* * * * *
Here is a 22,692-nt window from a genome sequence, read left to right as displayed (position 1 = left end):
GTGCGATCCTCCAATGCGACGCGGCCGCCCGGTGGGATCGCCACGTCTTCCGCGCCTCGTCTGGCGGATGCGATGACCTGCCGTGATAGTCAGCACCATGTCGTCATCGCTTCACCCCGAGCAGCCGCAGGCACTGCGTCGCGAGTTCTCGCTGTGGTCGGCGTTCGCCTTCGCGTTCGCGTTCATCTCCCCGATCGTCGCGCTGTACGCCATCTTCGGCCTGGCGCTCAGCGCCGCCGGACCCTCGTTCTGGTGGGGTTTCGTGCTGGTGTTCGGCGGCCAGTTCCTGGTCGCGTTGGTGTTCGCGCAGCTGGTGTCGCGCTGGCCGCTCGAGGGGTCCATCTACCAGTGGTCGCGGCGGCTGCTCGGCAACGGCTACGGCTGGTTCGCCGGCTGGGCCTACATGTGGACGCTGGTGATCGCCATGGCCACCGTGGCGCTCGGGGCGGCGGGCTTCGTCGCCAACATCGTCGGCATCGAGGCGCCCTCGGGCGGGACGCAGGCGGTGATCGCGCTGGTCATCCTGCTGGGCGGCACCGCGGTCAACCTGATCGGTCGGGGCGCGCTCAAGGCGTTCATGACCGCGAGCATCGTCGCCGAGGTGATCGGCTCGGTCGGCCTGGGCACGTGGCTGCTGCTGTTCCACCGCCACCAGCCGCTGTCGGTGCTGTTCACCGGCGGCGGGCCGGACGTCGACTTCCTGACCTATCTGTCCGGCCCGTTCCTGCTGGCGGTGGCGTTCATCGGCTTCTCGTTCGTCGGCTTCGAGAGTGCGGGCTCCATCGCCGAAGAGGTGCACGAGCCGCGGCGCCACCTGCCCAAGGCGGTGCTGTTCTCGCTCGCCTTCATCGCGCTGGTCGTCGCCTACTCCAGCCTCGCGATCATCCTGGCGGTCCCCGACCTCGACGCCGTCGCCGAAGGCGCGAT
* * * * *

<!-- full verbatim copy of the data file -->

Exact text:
Here is a 22,692-nt window from a genome sequence, read left to right as displayed (position 1 = left end):
GTGCGATCCTCCAATGCGACGCGGCCGCCCGGTGGGATCGCCACGTCTTCCGCGCCTCGTCTGGCGGATGCGATGACCTGCCGTGATAGTCAGCACCATGTCGTCATCGCTTCACCCCGAGCAGCCGCAGGCACTGCGTCGCGAGTTCTCGCTGTGGTCGGCGTTCGCCTTCGCGTTCGCGTTCATCTCCCCGATCGTCGCGCTGTACGCCATCTTCGGCCTGGCGCTCAGCGCCGCCGGACCCTCGTTCTGGTGGGGTTTCGTGCTGGTGTTCGGCGGCCAGTTCCTGGTCGCGTTGGTGTTCGCGCAGCTGGTGTCGCGCTGGCCGCTCGAGGGGTCCATCTACCAGTGGTCGCGGCGGCTGCTCGGCAACGGCTACGGCTGGTTCGCCGGCTGGGCCTACATGTGGACGCTGGTGATCGCCATGGCCACCGTGGCGCTCGGGGCGGCGGGCTTCGTCGCCAACATCGTCGGCATCGAGGCGCCCTCGGGCGGGACGCAGGCGGTGATCGCGCTGGTCATCCTGCTGGGCGGCACCGCGGTCAACCTGATCGGTCGGGGCGCGCTCAAGGCGTTCATGACCGCGAGCATCGTCGCCGAGGTGATCGGCTCGGTCGGCCTGGGCACGTGGCTGCTGCTGTTCCACCGCCACCAGCCGCTGTCGGTGCTGTTCACCGGCGGCGGGCCGGACGTCGACTTCCTGACCTATCTGTCCGGCCCGTTCCTGCTGGCGGTGGCGTTCATCGGCTTCTCGTTCGTCGGCTTCGAGAGTGCGGGCTCCATCGCCGAAGAGGTGCACGAGCCGCGGCGCCACCTGCCCAAGGCGGTGCTGTTCTCGCTCGCCTTCATCGCGCTGGTCGTCGCCTACTCCAGCCTCGCGATCATCCTGGCGGTCCCCGACCTCGACGCCGTCGCCGAAGGCGCGAT